Sue tells the story of Frank in Year 5 who contributed $200 to the Coins for Compassion initiative. Frank told Sue that he had raised the money by saving all his pocket money, chore money and gifts all year. When asked why he wanted to bring all of his savings to donate to the children through Compassion, Sue says Frank shrugged his shoulders and said, “they need it more than I do.”

Jack O’Toole is also a student at Belmont Christian College. He is currently in Year 12 and considers engaging in the 345 Challenge a privilege.

“It's a really good cause and I'm honoured that I'm a part of a school that is able to contribute to such an amazing cause,” says Jack.

“I've been to the Philippines and seen the types of conditions that people are living in. And to know that our money is going to help people in need is heartwarming. To be a part of something that's bigger than myself is really an honour.”

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Compassion’s partnership with schools goes beyond fundraising. The aim is to empower schools to reach students on three levels: heart, head and hands. Creating avenues to connect students in meaningful ways helps them engage with global issues on a deeper level and understand God’s heart for biblical justice. Throughout the year, Compassion works with schools to facilitate learning in the classroom but also in chapel and smaller group settings. It’s a partnership that helps students discover the heart of God for the marginalised and how we are called to respond as followers of Christ. Through information and stories provided in educational resources available to schools, and campaigns like the 345 Challenge, Compassion seeks to empower students to put their growing faith into action.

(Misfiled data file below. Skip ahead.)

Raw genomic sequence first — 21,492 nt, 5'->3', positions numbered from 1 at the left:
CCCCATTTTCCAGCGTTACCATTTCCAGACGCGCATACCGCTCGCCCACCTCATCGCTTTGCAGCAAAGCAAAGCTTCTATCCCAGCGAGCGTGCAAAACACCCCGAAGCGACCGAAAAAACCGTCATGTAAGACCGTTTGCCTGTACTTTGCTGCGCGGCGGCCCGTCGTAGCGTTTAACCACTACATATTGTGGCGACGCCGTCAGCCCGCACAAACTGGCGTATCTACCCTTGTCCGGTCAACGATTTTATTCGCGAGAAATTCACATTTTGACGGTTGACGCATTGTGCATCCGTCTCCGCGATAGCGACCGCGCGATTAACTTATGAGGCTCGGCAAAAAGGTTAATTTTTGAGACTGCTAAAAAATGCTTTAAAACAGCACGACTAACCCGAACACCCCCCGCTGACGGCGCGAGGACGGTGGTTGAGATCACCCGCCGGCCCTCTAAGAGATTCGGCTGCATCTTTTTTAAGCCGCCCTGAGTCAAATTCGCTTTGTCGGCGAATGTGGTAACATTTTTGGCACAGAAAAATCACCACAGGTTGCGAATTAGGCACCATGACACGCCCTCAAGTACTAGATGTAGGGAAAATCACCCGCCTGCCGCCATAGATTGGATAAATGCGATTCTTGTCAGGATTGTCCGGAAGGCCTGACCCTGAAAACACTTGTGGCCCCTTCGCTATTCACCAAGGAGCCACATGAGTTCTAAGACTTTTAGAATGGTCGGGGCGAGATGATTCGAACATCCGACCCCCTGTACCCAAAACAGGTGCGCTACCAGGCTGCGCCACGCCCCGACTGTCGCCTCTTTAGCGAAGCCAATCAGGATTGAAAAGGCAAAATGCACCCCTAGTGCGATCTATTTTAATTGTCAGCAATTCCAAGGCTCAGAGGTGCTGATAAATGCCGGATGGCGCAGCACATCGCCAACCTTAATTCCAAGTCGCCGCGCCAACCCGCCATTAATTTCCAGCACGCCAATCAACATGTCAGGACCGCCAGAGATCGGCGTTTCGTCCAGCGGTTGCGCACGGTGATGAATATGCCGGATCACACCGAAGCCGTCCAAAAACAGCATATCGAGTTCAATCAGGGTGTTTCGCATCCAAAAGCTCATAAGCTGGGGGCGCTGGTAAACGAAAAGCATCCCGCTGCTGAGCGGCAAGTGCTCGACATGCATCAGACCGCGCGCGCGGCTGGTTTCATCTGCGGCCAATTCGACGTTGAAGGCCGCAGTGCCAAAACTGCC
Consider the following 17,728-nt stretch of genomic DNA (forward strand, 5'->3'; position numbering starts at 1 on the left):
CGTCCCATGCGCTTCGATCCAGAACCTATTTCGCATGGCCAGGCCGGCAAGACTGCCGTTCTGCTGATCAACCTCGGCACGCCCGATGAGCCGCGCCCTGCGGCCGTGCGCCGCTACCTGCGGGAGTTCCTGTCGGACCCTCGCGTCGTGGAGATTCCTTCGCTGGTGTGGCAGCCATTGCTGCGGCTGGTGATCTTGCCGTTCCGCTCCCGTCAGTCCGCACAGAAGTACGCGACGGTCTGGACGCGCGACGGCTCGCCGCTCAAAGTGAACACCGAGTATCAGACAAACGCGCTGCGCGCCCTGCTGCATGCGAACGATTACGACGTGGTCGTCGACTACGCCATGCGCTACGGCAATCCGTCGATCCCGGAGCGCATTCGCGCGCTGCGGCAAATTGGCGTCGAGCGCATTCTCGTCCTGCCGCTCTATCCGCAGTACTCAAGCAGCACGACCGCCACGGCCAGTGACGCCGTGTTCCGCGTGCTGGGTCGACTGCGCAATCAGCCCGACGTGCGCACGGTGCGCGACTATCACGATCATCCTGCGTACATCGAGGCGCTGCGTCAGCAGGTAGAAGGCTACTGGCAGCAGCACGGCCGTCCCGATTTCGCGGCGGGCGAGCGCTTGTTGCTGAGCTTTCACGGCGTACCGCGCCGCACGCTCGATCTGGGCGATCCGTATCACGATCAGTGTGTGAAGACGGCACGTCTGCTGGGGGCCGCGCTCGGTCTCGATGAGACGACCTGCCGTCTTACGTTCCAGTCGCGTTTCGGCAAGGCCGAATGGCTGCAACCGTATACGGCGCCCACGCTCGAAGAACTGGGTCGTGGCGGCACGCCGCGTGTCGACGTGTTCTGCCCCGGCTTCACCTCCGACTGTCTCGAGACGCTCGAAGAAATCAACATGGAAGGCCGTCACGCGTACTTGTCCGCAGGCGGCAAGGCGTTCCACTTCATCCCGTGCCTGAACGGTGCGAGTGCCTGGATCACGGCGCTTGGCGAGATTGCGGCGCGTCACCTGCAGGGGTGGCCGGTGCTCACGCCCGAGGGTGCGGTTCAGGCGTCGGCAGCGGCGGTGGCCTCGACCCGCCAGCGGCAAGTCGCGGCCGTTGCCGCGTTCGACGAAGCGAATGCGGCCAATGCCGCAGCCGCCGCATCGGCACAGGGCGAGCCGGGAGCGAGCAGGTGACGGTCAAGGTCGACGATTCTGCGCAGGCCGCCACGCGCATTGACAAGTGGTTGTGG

This is something Dave Gray, the Director of Mission and Community at the school is grateful for.

“Through our partnership with Compassion, we provide opportunities for our students to put legs on their young faith journey,” says Dave.

“Turning something that can be theoretical into something that is practical enables us to show kids what it looks like to be a disciple in the world and to act out Christ's commission.”

Dave says it’s a privilege for students to be able to think beyond themselves, to look outside of Australia and impact young people around the world. The resulting benefits for their students and faculty is part of the reason Belmont Christian College has continued their long-term partnership with Compassion year after year.

For any school considering partnering with Compassion, Dave has some encouraging words: “Do it. Do it yesterday!” says Dave. “It is a critical part of outworking your vision and mission as a Christian school.”

“Compassion brings with it history, credibility and a partnership that will support you as you outwork your school’s vision and mission. They are great to work with. We consider Compassion our extended team and we have been with them for over 25 years.”

Indiana Thornton, a student in Year 4, sold lemonade and cookies to collect coins for the fundraiser. She loves writing to the children the school sponsors and also finds great joy in receiving letters back detailing their lives, friends and chores. Indi says they also send stickers and bookmarks they make in class along with their letters. For Indi, the reason for getting involved with Coins for Compassion is simple:

“If we don’t support them, then who will?” she asks.

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You too can join Indi and the Belmont Christian College to make a difference in the lives of children and families impacted by poverty. No initiative is too small– we can all make a difference. After all, as Belmont Christian College demonstrates, every coin counts!

If your school or organisation would like to partner with Compassion, please email our Business Development Team at or call us on 1300 22 44 53.

Words by Sidhara Udalagama, with photos by Jake Thomas.